Ariadaeus Rille on the moonThe week of December 21-27 takes us from Lunar Day 7 to Day 13. This week we will highlight Rima Ariadaeus, viewable on Monday evening.

Rima Ariadaeus: [NE/J11] The best place to see rilles on the Moon is in the area just west of Tranquillity. Here you will find a remarkably varied collection–to wit, Ariadaeus, Hyginus (two of the best-known rilles on the Moon) and Triesnecker. All three should be visible Monday night.

Rima Ariadaeus on the moonWhen the terminator is close, Rima Ariadaeus is an enjoyable target even for small telescopes. It is a classic example of a graben, an elongated depression between two parallel fault lines where the ground in between has fallen away.1 If you have at least a 4″ telescope with good optics and steady seeing you will just be able to make out that the fault lines have pulled apart and the ground in between has sunk. (This is a challenge; Ariadaeus is a shade over two arc-seconds wide.) The rille appears to be broken in a few places, indicating that the lunar terrain has shifted since it was created, and there is a shunt on its western end connecting it to Rima Hyginus.


On December 21st, Jupiter & Saturn will be the closest they have ever been in 397 years, an event called “the Great Conjunction.” At that time they will be only 0.1 degrees apart. You should be able to see both of them in the field of view of most telescopes. Look for them in the south-west shortly after sunset. The brighter one is Jupiter. Coincidentally, December 21st is the Winter Solstice, the official beginning of winter and the shortest day of the year.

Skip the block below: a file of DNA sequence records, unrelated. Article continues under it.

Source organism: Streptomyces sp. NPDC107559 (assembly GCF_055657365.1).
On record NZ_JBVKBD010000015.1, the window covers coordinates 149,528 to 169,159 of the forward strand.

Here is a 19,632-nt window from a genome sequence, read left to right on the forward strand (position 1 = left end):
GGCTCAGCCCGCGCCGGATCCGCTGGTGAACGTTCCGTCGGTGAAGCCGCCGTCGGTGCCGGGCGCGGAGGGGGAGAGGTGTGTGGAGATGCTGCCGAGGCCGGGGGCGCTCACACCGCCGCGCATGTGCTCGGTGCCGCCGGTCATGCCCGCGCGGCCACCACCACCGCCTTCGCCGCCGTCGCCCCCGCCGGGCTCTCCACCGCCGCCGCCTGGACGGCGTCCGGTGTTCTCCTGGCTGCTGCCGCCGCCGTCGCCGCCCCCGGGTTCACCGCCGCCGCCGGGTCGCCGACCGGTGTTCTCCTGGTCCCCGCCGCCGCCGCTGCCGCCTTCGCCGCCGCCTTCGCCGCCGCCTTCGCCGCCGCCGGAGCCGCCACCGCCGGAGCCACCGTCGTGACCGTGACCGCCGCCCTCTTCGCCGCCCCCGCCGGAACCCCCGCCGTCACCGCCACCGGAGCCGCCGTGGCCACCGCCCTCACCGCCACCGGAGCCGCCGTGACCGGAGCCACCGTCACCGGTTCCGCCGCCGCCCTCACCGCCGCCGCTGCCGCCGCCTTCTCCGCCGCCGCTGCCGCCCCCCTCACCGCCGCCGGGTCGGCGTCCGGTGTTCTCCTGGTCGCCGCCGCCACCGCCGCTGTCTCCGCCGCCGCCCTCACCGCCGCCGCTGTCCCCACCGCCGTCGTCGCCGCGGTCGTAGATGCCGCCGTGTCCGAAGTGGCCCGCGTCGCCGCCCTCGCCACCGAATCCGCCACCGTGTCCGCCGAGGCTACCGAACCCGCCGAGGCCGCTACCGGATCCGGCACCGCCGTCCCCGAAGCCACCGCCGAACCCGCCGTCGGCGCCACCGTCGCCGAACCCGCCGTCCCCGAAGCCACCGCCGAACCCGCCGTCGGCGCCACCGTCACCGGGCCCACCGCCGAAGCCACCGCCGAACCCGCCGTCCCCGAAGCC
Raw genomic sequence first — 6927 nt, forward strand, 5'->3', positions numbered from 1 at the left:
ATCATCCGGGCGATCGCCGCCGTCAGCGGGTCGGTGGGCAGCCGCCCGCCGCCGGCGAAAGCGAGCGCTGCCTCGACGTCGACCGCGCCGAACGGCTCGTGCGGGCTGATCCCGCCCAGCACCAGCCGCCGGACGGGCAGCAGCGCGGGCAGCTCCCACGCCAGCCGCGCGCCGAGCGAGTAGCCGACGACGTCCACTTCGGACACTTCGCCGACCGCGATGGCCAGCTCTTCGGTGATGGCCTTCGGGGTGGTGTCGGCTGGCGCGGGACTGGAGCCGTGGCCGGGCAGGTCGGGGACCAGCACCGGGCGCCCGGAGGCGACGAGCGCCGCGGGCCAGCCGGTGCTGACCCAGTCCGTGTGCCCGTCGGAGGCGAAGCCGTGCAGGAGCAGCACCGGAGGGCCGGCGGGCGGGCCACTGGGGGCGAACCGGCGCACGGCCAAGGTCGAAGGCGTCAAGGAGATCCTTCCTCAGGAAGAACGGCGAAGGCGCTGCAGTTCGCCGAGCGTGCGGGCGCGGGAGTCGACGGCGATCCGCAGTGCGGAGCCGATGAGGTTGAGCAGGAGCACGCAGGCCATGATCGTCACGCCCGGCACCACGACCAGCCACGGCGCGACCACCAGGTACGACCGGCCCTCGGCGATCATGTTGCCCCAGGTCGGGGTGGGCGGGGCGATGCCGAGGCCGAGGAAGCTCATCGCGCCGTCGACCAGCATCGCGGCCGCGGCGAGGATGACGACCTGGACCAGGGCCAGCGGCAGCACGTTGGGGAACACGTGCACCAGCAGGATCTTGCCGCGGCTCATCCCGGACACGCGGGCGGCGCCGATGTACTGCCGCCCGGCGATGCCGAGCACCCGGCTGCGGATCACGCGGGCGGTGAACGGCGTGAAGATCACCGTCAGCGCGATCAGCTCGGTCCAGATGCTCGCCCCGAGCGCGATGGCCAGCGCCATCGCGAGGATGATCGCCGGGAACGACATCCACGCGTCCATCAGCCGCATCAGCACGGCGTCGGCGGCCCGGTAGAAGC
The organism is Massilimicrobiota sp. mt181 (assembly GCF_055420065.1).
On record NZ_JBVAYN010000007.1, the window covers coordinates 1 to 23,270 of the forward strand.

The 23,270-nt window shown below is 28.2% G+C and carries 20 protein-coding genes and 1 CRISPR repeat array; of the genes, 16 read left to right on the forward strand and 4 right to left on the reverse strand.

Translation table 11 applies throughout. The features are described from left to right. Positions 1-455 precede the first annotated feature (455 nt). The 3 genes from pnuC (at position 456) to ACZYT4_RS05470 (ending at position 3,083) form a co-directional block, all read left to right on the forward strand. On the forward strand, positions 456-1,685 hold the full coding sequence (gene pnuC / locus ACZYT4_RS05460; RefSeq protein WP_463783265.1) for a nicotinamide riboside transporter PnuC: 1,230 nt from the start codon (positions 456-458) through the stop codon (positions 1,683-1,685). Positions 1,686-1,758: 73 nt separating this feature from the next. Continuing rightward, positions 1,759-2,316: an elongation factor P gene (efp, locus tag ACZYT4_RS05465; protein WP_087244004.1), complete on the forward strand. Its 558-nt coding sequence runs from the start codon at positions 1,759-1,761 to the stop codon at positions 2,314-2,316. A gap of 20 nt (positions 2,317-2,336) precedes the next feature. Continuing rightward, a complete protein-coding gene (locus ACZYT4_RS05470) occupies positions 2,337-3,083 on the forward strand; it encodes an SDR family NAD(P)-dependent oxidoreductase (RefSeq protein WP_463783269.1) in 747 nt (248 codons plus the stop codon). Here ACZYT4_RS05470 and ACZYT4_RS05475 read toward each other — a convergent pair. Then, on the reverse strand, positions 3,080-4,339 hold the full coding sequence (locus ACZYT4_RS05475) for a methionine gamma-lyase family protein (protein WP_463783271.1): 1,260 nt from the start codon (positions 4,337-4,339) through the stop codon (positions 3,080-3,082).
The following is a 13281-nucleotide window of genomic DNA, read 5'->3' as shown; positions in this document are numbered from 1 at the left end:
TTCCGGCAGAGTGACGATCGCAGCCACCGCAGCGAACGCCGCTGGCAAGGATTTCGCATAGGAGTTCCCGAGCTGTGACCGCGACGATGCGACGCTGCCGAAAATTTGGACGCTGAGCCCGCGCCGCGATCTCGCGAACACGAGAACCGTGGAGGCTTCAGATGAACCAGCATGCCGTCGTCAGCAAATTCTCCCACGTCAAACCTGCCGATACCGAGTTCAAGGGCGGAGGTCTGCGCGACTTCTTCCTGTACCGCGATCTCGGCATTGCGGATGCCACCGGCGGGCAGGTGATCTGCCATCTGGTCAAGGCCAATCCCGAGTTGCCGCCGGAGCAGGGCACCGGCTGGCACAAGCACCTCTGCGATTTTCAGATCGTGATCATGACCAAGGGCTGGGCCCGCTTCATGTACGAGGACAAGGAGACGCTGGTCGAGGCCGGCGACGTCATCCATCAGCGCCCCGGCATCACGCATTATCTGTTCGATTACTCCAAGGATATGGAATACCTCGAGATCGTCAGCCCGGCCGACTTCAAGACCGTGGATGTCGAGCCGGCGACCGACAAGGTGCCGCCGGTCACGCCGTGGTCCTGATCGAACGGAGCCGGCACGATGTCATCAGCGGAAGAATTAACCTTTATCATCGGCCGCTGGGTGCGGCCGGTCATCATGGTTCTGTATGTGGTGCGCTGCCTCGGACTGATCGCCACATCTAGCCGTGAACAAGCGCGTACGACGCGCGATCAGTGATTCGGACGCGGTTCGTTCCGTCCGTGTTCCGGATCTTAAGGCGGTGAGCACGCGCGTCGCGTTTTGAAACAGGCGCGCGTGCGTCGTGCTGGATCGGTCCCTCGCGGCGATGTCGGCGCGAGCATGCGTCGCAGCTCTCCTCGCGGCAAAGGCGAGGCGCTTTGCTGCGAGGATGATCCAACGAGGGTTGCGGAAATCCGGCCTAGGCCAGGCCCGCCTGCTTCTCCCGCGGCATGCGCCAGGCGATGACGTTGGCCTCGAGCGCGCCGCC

The Ursid meteor shower will peak on December 22. Look for it after midnight.

1 There is an astonishing Apollo 10 photo of the Ariadaeus rille at Click on Search, type in “Ariadaeus,” then click on the image twice to enlarge it.


It is highly recommended that you get a copy of Sky and Telescope’s Field Map of the Moon, the very finest Moon map available for use at the telescope. It is available for $10.95 at and on Amazon. All features mentioned in this blog will be keyed to the grid on the Field Map and will look like this: Plato: [NW/D9]

Courtesy of Gray Photography of Corpus Christi, Texas
Lunar photos: NASA / USGS / BMDO / LROC / ASU / DLR / LOLA / Moon Globe. Used by permission

Andrew Planck
Rima Ariadaeus: Classic Example of a Graben on the Moon

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